Q&A with Alistair Mcauley and Paul Simmons, Timorous Beasties

We sit down with the designers that created the fun and cheeky brand that is Timorous Beasties and talk inspiration and growing trends.

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Timorous Beasties was established in Glasgow in 1990 by Alistair Mcauley and Paul Simmons, who met studying textile design at Glasgow School of Art. Today, the studio is a diverse operation and has emerged as a multi award winning international acclaimed company.

Why the name Timorous Beasties?

The name was derived from the Robert Burns poem, “To A Mouse”

Wee, sleekit, cowrin, tim’rous beastie,

O, what a panic’s in thy breastie!

It fitted with the work we do so we added an S as there are two of us, it sounded vaguely Scottish but did not define us a purely fabrics and wallpapers. Plus the words just look great and we are the antithesis of ‘timorous’!

Timorous Beasties 6Timorous Beasties are well known for their bold prints, and humour, what inspires your designs?

History, challenging and combining  old and new technology, challenging perceptions of what is considered to be acceptable textile imagery, having fun, exploring new surfaces, being able to broaden the scope of how to use pattern and being able to be experimental. To be honest, we are inspired by anything and everything, can’t remember who said it but there is a quote….

’most things when you look at them long enough are pretty inspirational’

This month we are focussing on pattern and texture, what do you feel are going to be the big trends for 2016?

Scale, detail and intricacy. However we don’t pay any attention to trends as it dates pattern and we prefer to create design that is both challenging and classic but always timeless. We have often been told we are trend setters – we don’t set out to be – but it seems to happen!
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What has been your favourite project and why?

It’s too difficult to highlight a favourite as each project brings with it a learning curve peppered with highs and lows. Our projects are varied and always demand different approaches. We like working with unusual and challenging materials that teach us new things and expand our knowledge.

With all the market sectors coming closer together in terms of design, have you seen an increase in demand for Timorous Beasties in new sectors?

We are involved in many different sectors and which is constantly growing with the more we are seen to do. Our work involves dealing with a variety of clients, from the interior designer to architect or the end user. Hotels, restaurants & bars, public buildings to book covers and packaging to bespoke commissioned artwork are all part of the day to day briefs we receive. We hold our core business of fabrics and wallpapers very close, but our style and brand is transferable into many different areas. Timorous Beasties is possibly one of the few companies who, while having a firm foundation in one sector, can transfer easily into many others in different areas.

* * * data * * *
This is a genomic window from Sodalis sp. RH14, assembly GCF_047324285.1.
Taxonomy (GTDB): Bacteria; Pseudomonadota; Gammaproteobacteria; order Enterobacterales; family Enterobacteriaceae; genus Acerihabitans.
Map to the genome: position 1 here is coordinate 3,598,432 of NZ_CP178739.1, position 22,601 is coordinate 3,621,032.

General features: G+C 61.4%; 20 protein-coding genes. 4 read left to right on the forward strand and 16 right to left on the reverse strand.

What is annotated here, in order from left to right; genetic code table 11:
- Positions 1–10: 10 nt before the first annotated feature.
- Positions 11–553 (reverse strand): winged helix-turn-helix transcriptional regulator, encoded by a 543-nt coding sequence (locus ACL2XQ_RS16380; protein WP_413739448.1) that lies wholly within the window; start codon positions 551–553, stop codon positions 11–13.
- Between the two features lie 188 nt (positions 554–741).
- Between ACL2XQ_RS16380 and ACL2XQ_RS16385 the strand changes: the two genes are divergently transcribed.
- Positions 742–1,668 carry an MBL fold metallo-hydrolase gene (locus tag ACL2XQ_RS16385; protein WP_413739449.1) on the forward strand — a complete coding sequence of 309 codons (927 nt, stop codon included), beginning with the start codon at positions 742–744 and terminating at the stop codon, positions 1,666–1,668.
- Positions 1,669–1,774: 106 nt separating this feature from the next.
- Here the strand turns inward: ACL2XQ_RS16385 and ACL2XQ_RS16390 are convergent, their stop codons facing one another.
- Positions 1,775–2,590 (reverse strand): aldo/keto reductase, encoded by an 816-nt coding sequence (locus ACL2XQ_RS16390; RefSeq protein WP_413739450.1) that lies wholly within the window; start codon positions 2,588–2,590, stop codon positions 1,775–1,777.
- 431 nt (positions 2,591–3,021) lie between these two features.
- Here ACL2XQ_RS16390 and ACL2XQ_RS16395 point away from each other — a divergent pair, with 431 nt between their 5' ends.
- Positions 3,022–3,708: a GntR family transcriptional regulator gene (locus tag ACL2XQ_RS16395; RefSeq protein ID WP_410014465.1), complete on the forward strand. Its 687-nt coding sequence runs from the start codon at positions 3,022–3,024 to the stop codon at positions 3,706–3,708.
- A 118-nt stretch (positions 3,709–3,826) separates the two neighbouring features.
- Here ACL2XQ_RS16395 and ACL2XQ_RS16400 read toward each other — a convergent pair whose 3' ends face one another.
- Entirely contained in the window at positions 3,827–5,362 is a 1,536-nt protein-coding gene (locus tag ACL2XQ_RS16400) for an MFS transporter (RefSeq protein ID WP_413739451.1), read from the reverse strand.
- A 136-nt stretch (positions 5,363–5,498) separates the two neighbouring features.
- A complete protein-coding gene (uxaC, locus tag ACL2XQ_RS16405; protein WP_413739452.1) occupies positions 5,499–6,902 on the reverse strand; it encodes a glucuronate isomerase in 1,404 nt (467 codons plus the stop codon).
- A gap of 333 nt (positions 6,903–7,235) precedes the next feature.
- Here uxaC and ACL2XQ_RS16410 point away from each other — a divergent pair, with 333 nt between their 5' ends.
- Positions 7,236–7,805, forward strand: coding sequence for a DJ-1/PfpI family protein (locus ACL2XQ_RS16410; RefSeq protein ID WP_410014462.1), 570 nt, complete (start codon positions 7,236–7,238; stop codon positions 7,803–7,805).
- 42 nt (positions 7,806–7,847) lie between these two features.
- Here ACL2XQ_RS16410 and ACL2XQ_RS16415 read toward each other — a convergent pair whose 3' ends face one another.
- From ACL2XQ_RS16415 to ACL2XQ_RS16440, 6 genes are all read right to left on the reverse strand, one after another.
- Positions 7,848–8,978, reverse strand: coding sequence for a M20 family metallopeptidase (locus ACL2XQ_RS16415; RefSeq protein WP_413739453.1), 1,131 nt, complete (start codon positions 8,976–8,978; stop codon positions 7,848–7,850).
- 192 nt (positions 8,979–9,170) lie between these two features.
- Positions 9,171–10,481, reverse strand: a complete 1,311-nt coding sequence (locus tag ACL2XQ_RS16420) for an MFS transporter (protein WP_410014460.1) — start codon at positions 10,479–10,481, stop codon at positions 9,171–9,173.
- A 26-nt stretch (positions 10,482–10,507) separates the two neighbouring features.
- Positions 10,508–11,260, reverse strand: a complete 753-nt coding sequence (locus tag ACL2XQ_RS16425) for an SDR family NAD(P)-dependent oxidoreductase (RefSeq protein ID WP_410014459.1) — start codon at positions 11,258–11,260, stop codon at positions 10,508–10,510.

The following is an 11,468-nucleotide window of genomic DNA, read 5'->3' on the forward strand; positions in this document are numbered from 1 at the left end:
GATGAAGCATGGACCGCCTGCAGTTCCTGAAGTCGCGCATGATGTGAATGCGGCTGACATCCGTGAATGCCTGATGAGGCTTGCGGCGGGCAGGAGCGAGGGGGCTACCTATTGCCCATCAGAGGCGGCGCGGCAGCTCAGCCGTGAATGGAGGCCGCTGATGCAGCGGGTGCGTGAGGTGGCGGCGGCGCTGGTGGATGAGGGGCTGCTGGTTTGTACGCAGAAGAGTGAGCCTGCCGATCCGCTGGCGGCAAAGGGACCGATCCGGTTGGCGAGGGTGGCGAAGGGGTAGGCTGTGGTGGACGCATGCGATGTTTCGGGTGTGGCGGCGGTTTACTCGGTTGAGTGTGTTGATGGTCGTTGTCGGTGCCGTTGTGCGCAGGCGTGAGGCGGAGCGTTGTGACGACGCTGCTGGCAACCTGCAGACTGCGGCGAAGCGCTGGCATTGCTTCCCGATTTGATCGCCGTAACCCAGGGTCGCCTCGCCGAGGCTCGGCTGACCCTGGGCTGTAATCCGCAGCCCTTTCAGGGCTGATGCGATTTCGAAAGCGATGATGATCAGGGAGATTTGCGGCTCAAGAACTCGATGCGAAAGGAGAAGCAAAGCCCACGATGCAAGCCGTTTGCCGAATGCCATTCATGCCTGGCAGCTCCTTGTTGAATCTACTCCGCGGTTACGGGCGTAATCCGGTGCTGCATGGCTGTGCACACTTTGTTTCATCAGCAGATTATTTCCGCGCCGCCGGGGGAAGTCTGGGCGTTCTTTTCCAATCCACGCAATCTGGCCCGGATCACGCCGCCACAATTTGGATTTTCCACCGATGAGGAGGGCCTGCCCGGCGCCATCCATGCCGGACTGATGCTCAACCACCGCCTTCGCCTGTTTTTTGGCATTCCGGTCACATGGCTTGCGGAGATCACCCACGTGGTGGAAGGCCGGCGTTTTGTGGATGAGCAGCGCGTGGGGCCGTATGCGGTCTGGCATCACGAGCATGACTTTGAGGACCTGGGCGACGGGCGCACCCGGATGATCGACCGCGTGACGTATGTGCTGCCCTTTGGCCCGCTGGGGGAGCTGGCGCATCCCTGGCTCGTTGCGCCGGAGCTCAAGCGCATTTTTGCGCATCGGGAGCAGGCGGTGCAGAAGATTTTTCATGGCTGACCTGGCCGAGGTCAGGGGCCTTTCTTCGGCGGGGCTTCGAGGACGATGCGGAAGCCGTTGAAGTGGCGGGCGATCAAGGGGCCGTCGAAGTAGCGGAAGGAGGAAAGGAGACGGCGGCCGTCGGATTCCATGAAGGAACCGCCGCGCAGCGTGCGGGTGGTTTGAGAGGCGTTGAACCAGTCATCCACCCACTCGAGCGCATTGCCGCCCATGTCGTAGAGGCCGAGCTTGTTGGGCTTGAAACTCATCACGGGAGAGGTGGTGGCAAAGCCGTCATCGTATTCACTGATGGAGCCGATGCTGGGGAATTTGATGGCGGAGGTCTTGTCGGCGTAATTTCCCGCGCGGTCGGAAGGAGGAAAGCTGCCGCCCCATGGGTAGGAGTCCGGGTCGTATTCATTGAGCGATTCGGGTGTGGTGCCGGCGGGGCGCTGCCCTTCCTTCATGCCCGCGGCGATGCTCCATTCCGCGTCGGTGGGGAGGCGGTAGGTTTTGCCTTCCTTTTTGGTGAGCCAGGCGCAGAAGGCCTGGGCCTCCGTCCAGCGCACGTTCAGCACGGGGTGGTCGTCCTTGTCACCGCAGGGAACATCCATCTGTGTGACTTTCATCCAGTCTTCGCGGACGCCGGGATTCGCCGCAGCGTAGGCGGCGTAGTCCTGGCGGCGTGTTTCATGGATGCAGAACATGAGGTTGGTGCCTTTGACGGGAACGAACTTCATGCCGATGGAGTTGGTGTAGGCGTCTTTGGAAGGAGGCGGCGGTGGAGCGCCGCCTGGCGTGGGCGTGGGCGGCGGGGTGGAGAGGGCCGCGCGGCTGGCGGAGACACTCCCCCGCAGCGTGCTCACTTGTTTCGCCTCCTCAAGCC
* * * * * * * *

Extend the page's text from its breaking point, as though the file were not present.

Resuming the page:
About Alys Bryan

Alys is a knowledgeable design editor who is focused on instigating conversations, both online and in-person, with industry experts which challenge, educate and advance the commercial interior sector. Her training and 15 years of professional experience as a furniture designer for the commercial sector makes her uniquely placed to lead Design Insider as Editor
View all posts by Alys Bryan →


  • Brenda

    Thanks for the sneak peek! Wish I could go – I’ve gone to the IDS in Toronto a few times and it definitely gets your citaerve juices flowing! Sarah Richardson is one of my faves – her style is so down-to-earth and never gets stale – she’d be a great guest speaker. Love the patchwork! 🙂

  • Carole Langston (nee Attewell)

    Dear Alistair
    Am I right in thinking your mothers maiden name was Pat Moore and your grandparents were Beatrice (Beat) and Jack Moore who lived in Chelmsford Essex?Auntie Beat was my father and uncles elder sister – Stanley Attewell and Uncle Bill (William)..My cousin and myself are currently piecing together our Attewell family history and visiting Guernsey next week to meet with some of them. One uncle and his wife still alive in their ninetees.

    It would be lovely to hear from you if you are related and wish to hear about our past members of the family. I have kept a magazine which featured you and your work from many years ago.

    Best regards Carole